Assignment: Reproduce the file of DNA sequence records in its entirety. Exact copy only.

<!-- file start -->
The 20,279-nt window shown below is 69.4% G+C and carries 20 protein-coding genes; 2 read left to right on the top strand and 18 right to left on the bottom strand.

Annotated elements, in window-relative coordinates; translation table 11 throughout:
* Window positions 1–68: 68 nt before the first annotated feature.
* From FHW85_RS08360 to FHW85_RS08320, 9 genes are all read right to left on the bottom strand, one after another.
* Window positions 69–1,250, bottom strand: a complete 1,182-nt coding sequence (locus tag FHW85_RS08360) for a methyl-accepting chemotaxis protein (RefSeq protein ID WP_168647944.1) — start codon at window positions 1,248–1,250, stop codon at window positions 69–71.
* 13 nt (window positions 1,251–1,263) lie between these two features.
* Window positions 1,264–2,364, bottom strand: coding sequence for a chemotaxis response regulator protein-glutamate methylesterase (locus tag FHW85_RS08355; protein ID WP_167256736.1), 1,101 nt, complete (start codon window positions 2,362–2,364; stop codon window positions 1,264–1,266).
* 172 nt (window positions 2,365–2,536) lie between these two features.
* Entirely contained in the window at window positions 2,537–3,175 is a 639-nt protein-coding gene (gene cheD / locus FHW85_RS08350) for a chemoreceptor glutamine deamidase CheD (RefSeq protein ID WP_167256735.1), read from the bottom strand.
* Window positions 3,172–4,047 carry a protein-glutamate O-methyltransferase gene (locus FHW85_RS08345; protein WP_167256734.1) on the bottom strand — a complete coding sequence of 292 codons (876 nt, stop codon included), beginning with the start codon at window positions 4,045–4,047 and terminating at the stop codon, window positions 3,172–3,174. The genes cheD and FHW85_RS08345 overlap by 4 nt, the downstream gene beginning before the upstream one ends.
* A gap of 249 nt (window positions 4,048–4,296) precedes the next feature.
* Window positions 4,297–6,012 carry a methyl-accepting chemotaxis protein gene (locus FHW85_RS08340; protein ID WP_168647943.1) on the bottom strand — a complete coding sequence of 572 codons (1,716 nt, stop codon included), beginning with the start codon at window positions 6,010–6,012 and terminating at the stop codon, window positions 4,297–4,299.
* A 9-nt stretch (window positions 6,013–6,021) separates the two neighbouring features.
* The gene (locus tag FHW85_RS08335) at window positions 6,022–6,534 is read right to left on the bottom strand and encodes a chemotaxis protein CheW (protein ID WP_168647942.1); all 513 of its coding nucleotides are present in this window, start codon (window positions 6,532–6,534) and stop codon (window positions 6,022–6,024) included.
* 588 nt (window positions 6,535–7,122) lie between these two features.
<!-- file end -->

The 20,279-nt window shown below is 69.4% G+C and carries 20 protein-coding genes; 2 read left to right on the top strand and 18 right to left on the bottom strand.

Annotated elements, in window-relative coordinates; translation table 11 throughout:
* Window positions 1–68: 68 nt before the first annotated feature.
* From FHW85_RS08360 to FHW85_RS08320, 9 genes are all read right to left on the bottom strand, one after another.
* Window positions 69–1,250, bottom strand: a complete 1,182-nt coding sequence (locus tag FHW85_RS08360) for a methyl-accepting chemotaxis protein (RefSeq protein ID WP_168647944.1) — start codon at window positions 1,248–1,250, stop codon at window positions 69–71.
* 13 nt (window positions 1,251–1,263) lie between these two features.
* Window positions 1,264–2,364, bottom strand: coding sequence for a chemotaxis response regulator protein-glutamate methylesterase (locus tag FHW85_RS08355; protein ID WP_167256736.1), 1,101 nt, complete (start codon window positions 2,362–2,364; stop codon window positions 1,264–1,266).
* 172 nt (window positions 2,365–2,536) lie between these two features.
* Entirely contained in the window at window positions 2,537–3,175 is a 639-nt protein-coding gene (gene cheD / locus FHW85_RS08350) for a chemoreceptor glutamine deamidase CheD (RefSeq protein ID WP_167256735.1), read from the bottom strand.
* Window positions 3,172–4,047 carry a protein-glutamate O-methyltransferase gene (locus FHW85_RS08345; protein WP_167256734.1) on the bottom strand — a complete coding sequence of 292 codons (876 nt, stop codon included), beginning with the start codon at window positions 4,045–4,047 and terminating at the stop codon, window positions 3,172–3,174. The genes cheD and FHW85_RS08345 overlap by 4 nt, the downstream gene beginning before the upstream one ends.
* A gap of 249 nt (window positions 4,048–4,296) precedes the next feature.
* Window positions 4,297–6,012 carry a methyl-accepting chemotaxis protein gene (locus FHW85_RS08340; protein ID WP_168647943.1) on the bottom strand — a complete coding sequence of 572 codons (1,716 nt, stop codon included), beginning with the start codon at window positions 6,010–6,012 and terminating at the stop codon, window positions 4,297–4,299.
* A 9-nt stretch (window positions 6,013–6,021) separates the two neighbouring features.
* The gene (locus tag FHW85_RS08335) at window positions 6,022–6,534 is read right to left on the bottom strand and encodes a chemotaxis protein CheW (protein ID WP_168647942.1); all 513 of its coding nucleotides are present in this window, start codon (window positions 6,532–6,534) and stop codon (window positions 6,022–6,024) included.
* 588 nt (window positions 6,535–7,122) lie between these two features.